Ok so yesterday(25th Nov 2010) was Thanksgiving (Turkey) Day in American and so I guess most of the people consumed a lot of turkeys which was one of the sad days in the history of the turkey population since their death rates peak during this time of the year.
I tried looking up some information about how tradition started but got bored in the process but I’ll put up what Wikipedia says about it “Thanksgiving Day is a harvest festival celebrated primarily in the United States and Canada. Traditionally, it has been a time to give thanks for a bountiful harvest. While it may have been religious in origin, Thanksgiving is now primarily identified as a secular holiday.
The precise historical origin of the holiday is disputed. Although Americans commonly believe that the first Thanksgiving happened in 1621 at Plymouth, Massachusetts, there is some evidence for an earlier harvest celebration by Spanish explorers in Florida during 1565. There was also a celebration two years before Plymouth (in 1619) in Virginia. There was a Thanksgiving of sorts in Newfoundland, modern-dayCanada in 1578 but it was to celebrate a homecoming instead of the harvest.”
Then I looked further into why people consumed turkeys during this festival and found this out on CoolQuiz “The goose was actually the favorite bird at harvest time in England. When the Pilgrims arrived in America from England, roasted turkey replaced roasted goose as the main cuisine because wild turkeys were more abundant and easier to find than geese.” and then further research on Mahalo Answers got me to this, “maybe it was because the Native Americans introduced the bird to the Pilgrims (but not necessarily on Thanksgiving Day). It was a large bird that was not migratory and therefore was available throughout the year. It was large enough to feed more than one family.”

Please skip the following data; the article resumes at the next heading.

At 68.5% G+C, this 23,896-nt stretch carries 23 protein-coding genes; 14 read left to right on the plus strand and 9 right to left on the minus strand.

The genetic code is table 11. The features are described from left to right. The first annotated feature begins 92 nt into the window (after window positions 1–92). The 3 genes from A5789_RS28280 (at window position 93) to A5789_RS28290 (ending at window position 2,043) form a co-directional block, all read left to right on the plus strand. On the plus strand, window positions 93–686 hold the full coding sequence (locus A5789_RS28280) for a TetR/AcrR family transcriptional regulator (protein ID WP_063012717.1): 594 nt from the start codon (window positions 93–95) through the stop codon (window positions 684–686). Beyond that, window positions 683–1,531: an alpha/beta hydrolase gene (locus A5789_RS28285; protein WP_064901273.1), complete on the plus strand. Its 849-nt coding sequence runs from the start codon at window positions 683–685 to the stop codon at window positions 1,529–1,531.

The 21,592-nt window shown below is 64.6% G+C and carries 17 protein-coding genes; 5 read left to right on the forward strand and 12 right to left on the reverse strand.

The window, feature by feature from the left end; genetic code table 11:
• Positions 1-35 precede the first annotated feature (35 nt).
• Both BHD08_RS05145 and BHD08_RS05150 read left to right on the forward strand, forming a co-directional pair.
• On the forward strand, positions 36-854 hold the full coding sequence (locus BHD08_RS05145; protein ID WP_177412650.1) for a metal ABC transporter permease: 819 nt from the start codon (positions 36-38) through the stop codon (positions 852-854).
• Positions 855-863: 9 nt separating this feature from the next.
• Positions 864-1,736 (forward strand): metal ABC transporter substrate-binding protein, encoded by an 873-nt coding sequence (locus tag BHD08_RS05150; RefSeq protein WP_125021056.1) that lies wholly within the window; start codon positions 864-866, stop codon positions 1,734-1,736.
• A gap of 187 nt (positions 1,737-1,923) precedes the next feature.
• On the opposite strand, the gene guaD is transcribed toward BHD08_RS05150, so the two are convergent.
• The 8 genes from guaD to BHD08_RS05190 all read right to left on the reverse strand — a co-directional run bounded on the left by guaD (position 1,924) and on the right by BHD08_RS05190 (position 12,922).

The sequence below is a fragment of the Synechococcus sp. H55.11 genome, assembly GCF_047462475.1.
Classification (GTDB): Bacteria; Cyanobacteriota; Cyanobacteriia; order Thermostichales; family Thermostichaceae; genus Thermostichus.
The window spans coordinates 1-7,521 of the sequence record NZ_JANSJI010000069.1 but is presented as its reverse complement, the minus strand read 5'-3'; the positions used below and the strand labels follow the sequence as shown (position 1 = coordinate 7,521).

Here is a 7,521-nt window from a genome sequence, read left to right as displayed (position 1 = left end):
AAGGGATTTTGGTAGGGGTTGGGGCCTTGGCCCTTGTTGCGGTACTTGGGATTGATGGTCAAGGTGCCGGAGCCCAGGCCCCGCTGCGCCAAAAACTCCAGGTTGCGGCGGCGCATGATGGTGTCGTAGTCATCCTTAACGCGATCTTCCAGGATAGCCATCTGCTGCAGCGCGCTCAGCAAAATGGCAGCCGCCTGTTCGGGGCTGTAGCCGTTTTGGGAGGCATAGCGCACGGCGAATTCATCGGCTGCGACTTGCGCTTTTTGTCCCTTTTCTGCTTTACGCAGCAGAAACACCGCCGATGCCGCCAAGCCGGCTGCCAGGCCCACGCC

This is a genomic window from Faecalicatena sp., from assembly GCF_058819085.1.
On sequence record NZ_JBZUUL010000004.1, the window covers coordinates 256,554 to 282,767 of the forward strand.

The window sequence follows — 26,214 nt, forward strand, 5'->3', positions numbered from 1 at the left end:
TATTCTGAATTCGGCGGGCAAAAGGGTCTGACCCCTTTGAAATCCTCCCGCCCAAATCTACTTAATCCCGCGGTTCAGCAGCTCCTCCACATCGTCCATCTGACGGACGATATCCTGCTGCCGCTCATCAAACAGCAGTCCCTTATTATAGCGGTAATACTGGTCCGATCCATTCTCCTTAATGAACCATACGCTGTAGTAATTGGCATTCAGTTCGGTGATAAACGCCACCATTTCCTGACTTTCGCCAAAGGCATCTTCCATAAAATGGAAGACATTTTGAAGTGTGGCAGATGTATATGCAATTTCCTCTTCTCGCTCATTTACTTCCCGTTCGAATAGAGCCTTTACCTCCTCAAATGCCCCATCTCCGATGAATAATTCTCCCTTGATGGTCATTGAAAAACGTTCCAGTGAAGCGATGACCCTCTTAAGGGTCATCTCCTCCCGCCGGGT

So now you people probably know why do people celebrate Thanksgiving and also why they consume Turkeys during the celebration (though everything may just be nonsense and the true reasons might be totally different, but this is what I found out)